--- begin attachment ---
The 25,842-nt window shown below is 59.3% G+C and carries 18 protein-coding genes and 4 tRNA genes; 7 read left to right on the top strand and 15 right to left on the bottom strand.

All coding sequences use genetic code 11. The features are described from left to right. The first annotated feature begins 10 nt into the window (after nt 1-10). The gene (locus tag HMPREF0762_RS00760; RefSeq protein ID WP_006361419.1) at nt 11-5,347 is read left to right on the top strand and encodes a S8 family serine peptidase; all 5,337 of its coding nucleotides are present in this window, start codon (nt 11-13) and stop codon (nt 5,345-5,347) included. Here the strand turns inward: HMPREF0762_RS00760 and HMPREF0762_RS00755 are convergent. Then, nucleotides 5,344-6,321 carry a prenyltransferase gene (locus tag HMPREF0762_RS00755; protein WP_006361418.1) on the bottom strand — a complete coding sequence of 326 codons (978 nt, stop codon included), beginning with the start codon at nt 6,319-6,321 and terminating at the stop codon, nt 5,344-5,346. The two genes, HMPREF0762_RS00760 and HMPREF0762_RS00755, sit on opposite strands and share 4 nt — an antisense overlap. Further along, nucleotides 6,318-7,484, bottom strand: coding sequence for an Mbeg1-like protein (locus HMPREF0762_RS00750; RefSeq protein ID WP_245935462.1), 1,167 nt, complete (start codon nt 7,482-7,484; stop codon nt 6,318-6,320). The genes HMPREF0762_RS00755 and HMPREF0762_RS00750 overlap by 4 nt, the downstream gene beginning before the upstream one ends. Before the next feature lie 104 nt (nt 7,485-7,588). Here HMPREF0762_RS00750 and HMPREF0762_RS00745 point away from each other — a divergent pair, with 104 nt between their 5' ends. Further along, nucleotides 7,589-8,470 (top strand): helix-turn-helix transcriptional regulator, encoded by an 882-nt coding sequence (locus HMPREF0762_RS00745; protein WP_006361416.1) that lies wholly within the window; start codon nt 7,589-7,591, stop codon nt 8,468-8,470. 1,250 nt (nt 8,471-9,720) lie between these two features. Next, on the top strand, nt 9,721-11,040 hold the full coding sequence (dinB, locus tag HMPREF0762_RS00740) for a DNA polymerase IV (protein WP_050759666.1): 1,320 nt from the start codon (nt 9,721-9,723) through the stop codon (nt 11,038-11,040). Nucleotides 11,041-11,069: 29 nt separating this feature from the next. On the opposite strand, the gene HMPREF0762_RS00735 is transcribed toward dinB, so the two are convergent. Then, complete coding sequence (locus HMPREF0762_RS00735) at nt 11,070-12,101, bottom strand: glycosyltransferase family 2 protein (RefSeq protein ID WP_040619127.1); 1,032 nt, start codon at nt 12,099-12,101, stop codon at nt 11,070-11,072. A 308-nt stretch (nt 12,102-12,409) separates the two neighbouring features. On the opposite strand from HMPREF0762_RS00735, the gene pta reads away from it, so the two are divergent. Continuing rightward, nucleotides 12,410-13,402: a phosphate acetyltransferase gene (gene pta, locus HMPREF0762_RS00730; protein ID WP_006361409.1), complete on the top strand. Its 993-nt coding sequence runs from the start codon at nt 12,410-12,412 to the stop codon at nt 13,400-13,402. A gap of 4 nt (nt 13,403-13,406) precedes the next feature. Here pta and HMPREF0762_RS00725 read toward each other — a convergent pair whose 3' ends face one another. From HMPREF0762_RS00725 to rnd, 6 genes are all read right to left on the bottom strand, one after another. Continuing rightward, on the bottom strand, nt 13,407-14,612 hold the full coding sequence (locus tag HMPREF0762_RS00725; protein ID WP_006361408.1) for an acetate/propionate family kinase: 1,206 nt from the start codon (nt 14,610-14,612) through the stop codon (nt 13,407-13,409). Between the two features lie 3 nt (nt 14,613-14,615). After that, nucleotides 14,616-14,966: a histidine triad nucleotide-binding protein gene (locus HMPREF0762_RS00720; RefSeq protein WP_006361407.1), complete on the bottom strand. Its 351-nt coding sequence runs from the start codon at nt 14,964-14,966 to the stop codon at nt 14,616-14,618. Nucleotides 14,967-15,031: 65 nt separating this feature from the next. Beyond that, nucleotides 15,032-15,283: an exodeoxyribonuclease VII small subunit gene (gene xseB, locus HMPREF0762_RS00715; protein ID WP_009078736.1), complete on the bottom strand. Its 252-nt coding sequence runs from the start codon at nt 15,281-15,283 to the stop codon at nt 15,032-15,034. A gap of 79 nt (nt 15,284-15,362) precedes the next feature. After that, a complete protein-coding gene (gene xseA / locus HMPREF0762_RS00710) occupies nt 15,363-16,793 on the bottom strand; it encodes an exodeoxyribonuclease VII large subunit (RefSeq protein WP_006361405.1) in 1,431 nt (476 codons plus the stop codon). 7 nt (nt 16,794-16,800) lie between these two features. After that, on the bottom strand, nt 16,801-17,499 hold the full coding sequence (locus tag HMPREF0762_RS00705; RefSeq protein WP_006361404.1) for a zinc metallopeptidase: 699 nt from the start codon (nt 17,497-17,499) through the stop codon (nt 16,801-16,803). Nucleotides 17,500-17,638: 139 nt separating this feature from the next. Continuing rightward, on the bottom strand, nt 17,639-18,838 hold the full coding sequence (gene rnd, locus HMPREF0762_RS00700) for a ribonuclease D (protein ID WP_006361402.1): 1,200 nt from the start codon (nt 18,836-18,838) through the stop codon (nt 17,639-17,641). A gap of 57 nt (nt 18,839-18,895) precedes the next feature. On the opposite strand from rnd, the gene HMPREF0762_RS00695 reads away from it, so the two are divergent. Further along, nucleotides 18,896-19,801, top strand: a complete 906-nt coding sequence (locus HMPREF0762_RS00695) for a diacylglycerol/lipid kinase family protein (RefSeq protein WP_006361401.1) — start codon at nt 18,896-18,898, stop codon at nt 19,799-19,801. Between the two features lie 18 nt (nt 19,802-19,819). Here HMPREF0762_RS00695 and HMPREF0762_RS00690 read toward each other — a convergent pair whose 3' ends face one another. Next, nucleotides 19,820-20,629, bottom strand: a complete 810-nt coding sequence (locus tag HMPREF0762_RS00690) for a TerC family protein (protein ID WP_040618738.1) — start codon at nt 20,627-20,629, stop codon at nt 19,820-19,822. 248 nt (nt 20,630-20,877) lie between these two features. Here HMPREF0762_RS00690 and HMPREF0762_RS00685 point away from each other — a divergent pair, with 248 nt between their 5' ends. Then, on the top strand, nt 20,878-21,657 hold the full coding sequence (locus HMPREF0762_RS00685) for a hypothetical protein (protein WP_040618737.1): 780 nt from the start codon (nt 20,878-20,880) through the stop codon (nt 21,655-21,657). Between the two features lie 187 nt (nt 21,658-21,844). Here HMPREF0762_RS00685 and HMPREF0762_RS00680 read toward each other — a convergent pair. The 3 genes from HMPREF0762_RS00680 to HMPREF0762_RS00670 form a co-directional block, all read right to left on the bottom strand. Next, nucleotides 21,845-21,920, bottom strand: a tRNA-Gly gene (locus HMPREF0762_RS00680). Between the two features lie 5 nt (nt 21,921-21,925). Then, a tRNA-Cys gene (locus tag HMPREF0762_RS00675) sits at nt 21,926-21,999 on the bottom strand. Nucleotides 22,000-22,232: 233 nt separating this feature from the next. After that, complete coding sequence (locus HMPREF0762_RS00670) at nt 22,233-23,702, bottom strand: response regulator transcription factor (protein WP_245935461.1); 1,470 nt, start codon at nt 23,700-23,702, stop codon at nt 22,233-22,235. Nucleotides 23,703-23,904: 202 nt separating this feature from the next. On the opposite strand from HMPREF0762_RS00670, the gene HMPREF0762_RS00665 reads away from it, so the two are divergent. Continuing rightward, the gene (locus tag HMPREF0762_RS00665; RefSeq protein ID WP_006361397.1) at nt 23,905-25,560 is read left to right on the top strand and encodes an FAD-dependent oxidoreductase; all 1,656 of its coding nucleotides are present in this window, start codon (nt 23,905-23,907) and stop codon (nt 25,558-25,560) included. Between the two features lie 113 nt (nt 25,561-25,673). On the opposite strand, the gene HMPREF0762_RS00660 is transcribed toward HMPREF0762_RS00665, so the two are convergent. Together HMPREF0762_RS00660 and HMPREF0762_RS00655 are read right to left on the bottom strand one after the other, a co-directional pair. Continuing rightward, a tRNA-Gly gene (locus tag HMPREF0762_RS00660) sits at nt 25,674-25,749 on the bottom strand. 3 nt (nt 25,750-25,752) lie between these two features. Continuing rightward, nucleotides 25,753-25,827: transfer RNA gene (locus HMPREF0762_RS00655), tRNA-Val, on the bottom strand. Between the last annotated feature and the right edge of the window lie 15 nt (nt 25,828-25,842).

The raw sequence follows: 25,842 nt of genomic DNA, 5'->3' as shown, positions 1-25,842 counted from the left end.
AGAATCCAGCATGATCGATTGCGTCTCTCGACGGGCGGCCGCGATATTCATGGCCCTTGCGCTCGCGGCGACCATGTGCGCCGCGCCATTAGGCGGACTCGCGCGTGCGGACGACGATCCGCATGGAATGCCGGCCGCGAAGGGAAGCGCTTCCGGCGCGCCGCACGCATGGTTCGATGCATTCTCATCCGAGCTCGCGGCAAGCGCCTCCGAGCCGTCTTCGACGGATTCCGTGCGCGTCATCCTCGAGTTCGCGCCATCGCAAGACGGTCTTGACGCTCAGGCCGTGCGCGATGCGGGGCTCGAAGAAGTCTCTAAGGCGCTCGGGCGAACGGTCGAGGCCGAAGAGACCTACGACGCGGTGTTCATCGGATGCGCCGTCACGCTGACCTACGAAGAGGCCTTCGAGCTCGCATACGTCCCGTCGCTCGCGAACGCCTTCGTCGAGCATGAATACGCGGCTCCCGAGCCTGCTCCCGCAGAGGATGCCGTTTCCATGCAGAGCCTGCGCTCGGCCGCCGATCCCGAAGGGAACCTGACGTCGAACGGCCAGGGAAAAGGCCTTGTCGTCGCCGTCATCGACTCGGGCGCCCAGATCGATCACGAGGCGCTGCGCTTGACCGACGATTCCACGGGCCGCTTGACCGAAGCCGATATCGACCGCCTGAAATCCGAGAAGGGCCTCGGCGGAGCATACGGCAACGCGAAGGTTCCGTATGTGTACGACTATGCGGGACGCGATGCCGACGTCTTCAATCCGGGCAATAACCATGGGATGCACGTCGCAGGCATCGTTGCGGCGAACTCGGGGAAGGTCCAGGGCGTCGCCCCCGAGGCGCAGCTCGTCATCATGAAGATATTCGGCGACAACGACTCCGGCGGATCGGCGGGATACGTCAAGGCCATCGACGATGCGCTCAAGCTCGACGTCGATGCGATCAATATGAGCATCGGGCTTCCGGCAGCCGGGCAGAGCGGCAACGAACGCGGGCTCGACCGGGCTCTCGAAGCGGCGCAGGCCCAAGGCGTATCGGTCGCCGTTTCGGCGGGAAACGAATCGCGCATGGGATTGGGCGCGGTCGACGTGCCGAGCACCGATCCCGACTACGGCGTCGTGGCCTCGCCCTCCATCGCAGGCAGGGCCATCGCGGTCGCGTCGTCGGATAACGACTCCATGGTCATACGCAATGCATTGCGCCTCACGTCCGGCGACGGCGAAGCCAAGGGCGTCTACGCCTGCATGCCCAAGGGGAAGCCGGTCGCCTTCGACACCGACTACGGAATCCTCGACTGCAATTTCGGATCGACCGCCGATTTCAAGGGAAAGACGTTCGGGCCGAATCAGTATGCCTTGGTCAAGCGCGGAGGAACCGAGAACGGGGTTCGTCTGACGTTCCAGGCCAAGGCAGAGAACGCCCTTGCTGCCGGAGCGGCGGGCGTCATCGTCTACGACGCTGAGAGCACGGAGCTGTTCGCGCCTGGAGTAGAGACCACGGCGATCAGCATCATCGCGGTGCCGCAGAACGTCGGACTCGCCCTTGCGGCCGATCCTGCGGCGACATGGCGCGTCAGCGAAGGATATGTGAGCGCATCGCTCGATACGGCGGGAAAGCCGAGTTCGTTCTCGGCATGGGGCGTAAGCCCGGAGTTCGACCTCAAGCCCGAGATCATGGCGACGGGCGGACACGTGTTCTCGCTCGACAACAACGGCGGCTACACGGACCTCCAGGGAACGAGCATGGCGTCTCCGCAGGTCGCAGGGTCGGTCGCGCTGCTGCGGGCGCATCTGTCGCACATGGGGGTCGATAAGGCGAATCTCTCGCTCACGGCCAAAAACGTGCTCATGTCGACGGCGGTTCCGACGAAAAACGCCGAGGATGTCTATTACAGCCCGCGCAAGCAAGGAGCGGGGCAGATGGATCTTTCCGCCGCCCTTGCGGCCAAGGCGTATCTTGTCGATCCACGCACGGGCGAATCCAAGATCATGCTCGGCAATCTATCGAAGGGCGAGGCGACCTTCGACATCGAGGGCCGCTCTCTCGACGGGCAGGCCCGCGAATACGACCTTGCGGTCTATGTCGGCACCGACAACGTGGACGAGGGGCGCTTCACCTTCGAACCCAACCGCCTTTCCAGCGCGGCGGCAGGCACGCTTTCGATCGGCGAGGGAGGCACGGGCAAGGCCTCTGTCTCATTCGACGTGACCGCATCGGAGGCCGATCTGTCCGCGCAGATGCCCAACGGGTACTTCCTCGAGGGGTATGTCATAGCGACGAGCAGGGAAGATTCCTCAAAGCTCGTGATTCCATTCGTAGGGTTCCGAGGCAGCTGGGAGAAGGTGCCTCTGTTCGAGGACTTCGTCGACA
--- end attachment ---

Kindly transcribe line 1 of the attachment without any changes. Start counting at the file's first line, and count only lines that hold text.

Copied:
The 25,842-nt window shown below is 59.3% G+C and carries 18 protein-coding genes and 4 tRNA genes; 7 read left to right on the top strand and 15 right to left on the bottom strand.